Last week it was that time of the year again: time to buy me a birthday present. The one I wanted had been ordered months in advance, but as things go, it was taking much to long so the night before my birthday I ordered the DJI Phantom. To be honest I was not expecting much more than a toy, which is why I had placed an order for a much bigger Quadcopter.
My big plan, just a few months ago, was to get a gimbal and use it with and without a multirotor, obviously we now know after NAB this was not a very original idea 🙂 The slick video with the new Go Pro Gimbal convinced me that even though it looked like a toy, it might be of some use after playtime is over. It will be a good cheap option for practising and finding out if this is something to try on a bigger scale. Most people who operate cameras have pretty decent hand-eye coordination, but only in real life situations will you find out if it is good enough to fly some big monster with a Black Magic 4K on it.
This is the drone I am looking for.
The package arrived in a nice white box and was pretty easy to assemble, you just need a screwdriver and a bunch of AA batteries to get started. The only problem was: no manual, but let’s face it, manuals are for wimps, real men are born with a deeper understanding of technology. So I turned on the transmitter and plugged in the battery! To infinity and beyo… hmm wait a minute why is nothing happening? Checking switches, battery, nothing. So who you gonna call? Ghostbusters? The nice guy in the shop said he better send me the manual, and so he did. I found out a few things:
-Calibrate the compass! Simple really but because the thing probably came from China, north is not what it used to be. Here is a link to the official DJI Compass calibration video:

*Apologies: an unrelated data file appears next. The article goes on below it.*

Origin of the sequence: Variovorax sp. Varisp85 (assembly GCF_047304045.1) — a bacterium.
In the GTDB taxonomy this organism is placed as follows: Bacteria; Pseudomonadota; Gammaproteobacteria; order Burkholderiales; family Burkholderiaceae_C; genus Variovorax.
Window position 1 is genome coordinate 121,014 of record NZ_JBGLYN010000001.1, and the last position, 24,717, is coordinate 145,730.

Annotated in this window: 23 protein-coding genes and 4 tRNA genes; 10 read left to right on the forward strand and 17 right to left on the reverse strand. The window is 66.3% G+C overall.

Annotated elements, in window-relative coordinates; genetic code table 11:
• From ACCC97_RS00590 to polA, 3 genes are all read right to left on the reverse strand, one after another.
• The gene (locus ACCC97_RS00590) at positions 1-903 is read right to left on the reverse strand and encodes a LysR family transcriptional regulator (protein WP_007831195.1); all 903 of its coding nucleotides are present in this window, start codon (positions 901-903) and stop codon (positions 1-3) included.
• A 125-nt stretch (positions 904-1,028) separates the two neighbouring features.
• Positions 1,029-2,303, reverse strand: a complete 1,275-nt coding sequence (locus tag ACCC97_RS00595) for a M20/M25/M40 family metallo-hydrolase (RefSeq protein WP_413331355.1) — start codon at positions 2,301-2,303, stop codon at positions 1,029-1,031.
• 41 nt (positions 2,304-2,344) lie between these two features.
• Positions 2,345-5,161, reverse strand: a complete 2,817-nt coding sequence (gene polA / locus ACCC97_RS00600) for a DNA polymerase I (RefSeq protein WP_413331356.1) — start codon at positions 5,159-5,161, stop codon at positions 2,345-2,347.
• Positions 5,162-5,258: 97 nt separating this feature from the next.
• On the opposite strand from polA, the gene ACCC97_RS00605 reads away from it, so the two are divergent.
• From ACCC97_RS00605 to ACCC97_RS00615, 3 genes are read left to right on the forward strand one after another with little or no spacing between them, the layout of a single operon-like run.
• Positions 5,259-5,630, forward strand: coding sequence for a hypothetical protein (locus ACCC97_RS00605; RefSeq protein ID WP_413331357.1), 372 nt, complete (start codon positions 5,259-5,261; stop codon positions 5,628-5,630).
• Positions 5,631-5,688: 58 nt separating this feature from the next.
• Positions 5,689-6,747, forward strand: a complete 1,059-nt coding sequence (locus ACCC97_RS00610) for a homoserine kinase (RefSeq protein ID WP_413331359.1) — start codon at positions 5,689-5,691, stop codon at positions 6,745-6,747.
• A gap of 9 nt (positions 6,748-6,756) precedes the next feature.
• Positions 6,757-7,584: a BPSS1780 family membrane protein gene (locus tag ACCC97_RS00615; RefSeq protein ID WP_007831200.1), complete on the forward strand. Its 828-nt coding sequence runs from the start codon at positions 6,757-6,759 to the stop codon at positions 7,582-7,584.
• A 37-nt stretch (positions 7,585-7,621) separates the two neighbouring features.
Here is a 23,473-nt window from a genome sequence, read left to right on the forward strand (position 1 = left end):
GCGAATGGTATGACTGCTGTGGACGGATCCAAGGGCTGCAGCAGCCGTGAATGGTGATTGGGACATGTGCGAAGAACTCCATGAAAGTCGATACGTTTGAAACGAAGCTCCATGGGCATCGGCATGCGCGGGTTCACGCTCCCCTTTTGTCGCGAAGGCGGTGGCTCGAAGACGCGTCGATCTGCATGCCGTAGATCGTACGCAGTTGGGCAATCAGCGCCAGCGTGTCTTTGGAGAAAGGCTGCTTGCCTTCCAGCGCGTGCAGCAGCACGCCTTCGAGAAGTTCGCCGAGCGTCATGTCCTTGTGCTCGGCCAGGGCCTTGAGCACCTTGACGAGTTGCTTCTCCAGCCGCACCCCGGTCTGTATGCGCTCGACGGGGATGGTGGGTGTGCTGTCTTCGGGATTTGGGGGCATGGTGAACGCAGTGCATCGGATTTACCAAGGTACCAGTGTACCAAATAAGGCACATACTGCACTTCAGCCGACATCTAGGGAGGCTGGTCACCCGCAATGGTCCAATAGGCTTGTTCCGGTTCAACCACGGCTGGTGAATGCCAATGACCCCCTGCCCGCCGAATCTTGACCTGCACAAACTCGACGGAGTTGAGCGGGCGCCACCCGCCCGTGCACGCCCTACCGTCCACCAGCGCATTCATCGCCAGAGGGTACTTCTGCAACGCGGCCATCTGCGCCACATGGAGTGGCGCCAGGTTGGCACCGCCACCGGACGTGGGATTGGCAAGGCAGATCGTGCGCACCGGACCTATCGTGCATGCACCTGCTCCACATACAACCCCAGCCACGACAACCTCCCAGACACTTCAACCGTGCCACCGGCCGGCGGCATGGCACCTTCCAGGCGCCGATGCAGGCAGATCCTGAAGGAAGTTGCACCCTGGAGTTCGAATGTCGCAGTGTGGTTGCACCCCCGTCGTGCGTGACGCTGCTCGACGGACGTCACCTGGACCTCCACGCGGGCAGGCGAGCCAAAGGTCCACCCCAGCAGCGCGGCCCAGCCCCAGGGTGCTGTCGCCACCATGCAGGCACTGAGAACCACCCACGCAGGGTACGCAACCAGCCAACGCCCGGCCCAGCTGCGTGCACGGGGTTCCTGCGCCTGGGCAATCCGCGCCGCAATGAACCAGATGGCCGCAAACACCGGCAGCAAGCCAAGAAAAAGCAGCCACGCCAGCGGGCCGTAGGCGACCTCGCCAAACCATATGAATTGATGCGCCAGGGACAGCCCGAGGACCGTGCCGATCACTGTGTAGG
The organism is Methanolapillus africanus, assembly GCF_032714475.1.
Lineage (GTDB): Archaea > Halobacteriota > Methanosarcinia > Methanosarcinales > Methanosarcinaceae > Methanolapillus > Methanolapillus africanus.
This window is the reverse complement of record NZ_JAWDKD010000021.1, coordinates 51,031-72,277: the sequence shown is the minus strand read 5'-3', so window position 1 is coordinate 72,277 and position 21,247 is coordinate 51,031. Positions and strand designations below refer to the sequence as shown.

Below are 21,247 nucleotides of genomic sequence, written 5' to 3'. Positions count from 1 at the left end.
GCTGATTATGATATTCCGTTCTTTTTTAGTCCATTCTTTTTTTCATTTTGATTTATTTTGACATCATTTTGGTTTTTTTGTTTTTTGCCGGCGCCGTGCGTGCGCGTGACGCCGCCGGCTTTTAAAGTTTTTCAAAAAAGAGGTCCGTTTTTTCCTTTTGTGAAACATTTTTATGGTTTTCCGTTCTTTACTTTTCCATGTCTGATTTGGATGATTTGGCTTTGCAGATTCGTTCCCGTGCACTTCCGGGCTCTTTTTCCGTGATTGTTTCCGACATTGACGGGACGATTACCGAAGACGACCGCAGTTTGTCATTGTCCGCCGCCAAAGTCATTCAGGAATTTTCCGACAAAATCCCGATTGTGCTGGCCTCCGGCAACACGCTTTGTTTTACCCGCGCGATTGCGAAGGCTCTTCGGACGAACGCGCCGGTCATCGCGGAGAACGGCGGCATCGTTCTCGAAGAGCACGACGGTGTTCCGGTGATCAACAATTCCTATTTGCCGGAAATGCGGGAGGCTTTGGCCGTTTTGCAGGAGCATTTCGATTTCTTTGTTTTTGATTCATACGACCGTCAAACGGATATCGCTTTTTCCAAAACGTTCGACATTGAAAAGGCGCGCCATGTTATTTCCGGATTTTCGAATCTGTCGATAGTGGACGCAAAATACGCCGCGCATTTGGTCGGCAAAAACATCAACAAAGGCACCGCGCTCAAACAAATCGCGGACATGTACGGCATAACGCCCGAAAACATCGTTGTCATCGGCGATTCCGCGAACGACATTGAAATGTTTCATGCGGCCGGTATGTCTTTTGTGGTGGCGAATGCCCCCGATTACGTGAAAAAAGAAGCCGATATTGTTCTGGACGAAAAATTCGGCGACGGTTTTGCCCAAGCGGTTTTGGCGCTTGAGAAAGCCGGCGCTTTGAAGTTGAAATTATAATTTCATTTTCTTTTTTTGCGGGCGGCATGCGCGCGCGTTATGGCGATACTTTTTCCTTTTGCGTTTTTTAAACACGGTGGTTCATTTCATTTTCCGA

-To get the thing flying to need to put the control sticks on the transmitter in opposite bottom corners, but only after you let it find all the satellites, because here is the good part: If you let it find more then 6 satellites, wait for another 8 seconds, it will remember the point it took off from and return home in case the transmitter drops or the battery is close to its safety margin. It will also start blinking red and come down to a lower level when it hits the first safety level.
-Find a big empty space to start! Even with all the fancy GPS stuff build in, you want it to be as far away from people and objects to start with. Take a cap (preferably Zacuto, off course because it makes you look like a pro), sunglasses and get a macho flight jacket, this way all your complete failures seem like creative choices to people who are looking at whatever you are trying to do with the Phantom.
picture: Hans Veldkamp
Sadly this is less of a joke, more a weird fact: most people who come to check it out, even friends you brought with you, don’t get how busy you are keeping it from chopping peoples heads off, killing off the wildlife and cutting grass in the very first flight. All the extreme panic moves seem like highly skilled stunt patterns. Only when they see the Phantom bouncing off a tree or digging holes with the propellers do they realise this was probably not planned. Space and distance and lot’s of it
-Wind is not your friend, the Phantom is relatively small and get’s blown all over the place. In GPs mode this means it tries to hold position, battling wind, make it swing all over just to stay in one place.
– Taking off from a dusty field will get dirt over and inside the Phantom
– Start it level for best result, it will calibrate itself in whatever angle you put it, start it up tilting to the left, it will fly a bit to the left.
– The top left buttons with CL and HL do not work by default, you need to activate them by connecting the Phantom to a Windows machine (or VMware/ Parallels on a Mac as I found out) and turn on IOC: Intelligent Orientation Control. You should check out what this means, it is pretty clever but to be honest it is not a good idea to mess with this until you learn to fly the thing because it just get’s things more confused.
-The right top button has two ATT settings, the bottom one can be set to “manual” in the windows software, this means no support from the clever autopilot. You have to battle the wind by hand now. Just leave it in ATT for now until you are sure your brain can handle the flipping craziness of having a drone fly right at you. Left is right, right is left.
– When in doubt, just let go of the sticks and see what it does, make sure it is in GPS mode and it will try to hover in place.